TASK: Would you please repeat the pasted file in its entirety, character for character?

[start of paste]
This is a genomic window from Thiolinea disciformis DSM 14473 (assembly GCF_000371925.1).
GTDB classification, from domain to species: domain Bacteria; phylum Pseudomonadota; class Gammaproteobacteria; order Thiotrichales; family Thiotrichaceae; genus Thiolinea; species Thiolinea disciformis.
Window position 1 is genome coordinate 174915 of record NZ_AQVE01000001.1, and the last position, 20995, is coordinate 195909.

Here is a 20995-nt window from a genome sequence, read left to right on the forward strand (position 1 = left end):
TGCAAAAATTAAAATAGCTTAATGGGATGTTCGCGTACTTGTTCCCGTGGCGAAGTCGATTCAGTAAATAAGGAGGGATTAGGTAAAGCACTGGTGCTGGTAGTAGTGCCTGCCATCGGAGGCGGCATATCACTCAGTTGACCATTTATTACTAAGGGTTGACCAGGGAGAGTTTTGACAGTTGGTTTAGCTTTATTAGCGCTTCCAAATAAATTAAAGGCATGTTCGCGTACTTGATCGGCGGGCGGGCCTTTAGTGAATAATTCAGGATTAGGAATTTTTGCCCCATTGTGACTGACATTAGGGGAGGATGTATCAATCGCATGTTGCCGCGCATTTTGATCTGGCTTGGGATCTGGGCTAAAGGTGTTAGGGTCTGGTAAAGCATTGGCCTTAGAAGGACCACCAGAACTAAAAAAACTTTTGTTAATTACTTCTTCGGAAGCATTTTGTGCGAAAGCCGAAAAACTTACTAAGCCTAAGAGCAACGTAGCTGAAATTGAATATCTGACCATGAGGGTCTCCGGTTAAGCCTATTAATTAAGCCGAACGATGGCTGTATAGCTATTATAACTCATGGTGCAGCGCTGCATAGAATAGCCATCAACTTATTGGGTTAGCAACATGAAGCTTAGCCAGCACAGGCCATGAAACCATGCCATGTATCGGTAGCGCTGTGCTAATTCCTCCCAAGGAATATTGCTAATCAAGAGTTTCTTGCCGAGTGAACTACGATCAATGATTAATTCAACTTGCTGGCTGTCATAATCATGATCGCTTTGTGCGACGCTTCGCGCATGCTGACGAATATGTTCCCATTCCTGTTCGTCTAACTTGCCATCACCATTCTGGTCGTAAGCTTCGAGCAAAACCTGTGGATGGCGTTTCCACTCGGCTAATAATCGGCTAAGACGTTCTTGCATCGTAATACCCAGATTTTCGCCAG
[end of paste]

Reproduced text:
This is a genomic window from Thiolinea disciformis DSM 14473 (assembly GCF_000371925.1).
GTDB classification, from domain to species: domain Bacteria; phylum Pseudomonadota; class Gammaproteobacteria; order Thiotrichales; family Thiotrichaceae; genus Thiolinea; species Thiolinea disciformis.
Window position 1 is genome coordinate 174915 of record NZ_AQVE01000001.1, and the last position, 20995, is coordinate 195909.

Here is a 20995-nt window from a genome sequence, read left to right on the forward strand (position 1 = left end):
TGCAAAAATTAAAATAGCTTAATGGGATGTTCGCGTACTTGTTCCCGTGGCGAAGTCGATTCAGTAAATAAGGAGGGATTAGGTAAAGCACTGGTGCTGGTAGTAGTGCCTGCCATCGGAGGCGGCATATCACTCAGTTGACCATTTATTACTAAGGGTTGACCAGGGAGAGTTTTGACAGTTGGTTTAGCTTTATTAGCGCTTCCAAATAAATTAAAGGCATGTTCGCGTACTTGATCGGCGGGCGGGCCTTTAGTGAATAATTCAGGATTAGGAATTTTTGCCCCATTGTGACTGACATTAGGGGAGGATGTATCAATCGCATGTTGCCGCGCATTTTGATCTGGCTTGGGATCTGGGCTAAAGGTGTTAGGGTCTGGTAAAGCATTGGCCTTAGAAGGACCACCAGAACTAAAAAAACTTTTGTTAATTACTTCTTCGGAAGCATTTTGTGCGAAAGCCGAAAAACTTACTAAGCCTAAGAGCAACGTAGCTGAAATTGAATATCTGACCATGAGGGTCTCCGGTTAAGCCTATTAATTAAGCCGAACGATGGCTGTATAGCTATTATAACTCATGGTGCAGCGCTGCATAGAATAGCCATCAACTTATTGGGTTAGCAACATGAAGCTTAGCCAGCACAGGCCATGAAACCATGCCATGTATCGGTAGCGCTGTGCTAATTCCTCCCAAGGAATATTGCTAATCAAGAGTTTCTTGCCGAGTGAACTACGATCAATGATTAATTCAACTTGCTGGCTGTCATAATCATGATCGCTTTGTGCGACGCTTCGCGCATGCTGACGAATATGTTCCCATTCCTGTTCGTCTAACTTGCCATCACCATTCTGGTCGTAAGCTTCGAGCAAAACCTGTGGATGGCGTTTCCACTCGGCTAATAATCGGCTAAGACGTTCTTGCATCGTAATACCCAGATTTTCGCCAG